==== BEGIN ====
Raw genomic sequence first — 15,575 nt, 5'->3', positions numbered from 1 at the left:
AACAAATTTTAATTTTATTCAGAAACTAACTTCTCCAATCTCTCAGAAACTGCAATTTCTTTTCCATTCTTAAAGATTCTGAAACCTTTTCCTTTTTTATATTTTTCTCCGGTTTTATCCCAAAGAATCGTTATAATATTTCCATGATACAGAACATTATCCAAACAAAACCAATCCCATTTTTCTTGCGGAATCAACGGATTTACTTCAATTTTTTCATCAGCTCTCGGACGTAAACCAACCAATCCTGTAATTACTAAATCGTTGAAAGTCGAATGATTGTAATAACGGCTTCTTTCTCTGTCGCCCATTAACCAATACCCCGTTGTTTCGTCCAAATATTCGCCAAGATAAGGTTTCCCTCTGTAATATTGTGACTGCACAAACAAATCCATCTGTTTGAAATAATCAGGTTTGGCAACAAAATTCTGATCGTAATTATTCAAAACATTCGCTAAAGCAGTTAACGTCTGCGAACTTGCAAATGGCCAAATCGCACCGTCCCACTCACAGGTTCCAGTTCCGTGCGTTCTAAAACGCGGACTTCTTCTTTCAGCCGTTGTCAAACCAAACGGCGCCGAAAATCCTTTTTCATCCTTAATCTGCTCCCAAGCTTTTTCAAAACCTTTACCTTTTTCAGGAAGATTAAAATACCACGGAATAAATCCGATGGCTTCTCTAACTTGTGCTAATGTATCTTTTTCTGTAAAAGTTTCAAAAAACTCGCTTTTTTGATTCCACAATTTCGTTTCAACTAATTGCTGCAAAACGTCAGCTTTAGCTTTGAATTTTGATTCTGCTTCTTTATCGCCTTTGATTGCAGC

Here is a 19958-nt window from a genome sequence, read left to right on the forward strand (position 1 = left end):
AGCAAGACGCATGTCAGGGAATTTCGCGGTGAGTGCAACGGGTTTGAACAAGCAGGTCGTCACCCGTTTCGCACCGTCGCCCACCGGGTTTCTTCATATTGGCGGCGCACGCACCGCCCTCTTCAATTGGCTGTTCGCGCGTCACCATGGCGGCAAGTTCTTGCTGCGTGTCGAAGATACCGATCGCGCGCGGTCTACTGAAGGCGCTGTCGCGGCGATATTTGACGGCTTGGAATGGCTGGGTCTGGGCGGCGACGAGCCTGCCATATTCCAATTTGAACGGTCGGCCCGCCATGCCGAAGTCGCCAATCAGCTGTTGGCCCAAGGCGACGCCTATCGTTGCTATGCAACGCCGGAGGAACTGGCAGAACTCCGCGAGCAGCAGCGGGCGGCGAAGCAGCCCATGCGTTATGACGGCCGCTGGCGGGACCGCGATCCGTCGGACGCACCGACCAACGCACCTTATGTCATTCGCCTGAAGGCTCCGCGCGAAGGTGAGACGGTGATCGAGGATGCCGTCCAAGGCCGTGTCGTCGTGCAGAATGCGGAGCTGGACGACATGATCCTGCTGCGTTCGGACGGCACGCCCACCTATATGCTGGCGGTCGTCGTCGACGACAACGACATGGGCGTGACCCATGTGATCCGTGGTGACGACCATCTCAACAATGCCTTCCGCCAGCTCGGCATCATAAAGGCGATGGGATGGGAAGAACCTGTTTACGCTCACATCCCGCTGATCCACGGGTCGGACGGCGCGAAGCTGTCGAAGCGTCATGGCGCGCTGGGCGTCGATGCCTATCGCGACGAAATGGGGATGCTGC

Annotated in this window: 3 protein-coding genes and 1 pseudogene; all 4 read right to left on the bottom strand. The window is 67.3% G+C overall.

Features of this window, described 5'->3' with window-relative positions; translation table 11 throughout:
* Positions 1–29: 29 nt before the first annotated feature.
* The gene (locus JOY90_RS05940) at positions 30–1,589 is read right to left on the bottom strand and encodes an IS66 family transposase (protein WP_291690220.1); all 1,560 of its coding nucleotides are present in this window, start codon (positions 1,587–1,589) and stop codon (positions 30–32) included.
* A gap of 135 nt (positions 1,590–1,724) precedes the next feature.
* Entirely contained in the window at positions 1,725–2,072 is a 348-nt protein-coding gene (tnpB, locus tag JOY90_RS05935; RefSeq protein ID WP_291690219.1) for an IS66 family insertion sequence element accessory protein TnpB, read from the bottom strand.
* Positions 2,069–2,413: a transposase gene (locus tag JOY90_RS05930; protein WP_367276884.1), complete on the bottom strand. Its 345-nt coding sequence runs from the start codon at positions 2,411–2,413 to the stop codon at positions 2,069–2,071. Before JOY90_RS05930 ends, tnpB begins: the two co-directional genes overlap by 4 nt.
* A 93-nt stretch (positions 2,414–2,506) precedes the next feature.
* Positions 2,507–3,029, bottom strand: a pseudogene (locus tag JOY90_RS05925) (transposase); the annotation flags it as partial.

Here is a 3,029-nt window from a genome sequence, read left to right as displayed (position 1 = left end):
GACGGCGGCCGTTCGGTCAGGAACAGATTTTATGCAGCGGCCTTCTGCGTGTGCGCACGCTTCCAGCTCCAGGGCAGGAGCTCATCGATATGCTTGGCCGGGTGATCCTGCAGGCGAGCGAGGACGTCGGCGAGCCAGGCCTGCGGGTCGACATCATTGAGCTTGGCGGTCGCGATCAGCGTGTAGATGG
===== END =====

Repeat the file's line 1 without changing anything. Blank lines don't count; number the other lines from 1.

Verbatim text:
Raw genomic sequence first — 15,575 nt, 5'->3', positions numbered from 1 at the left: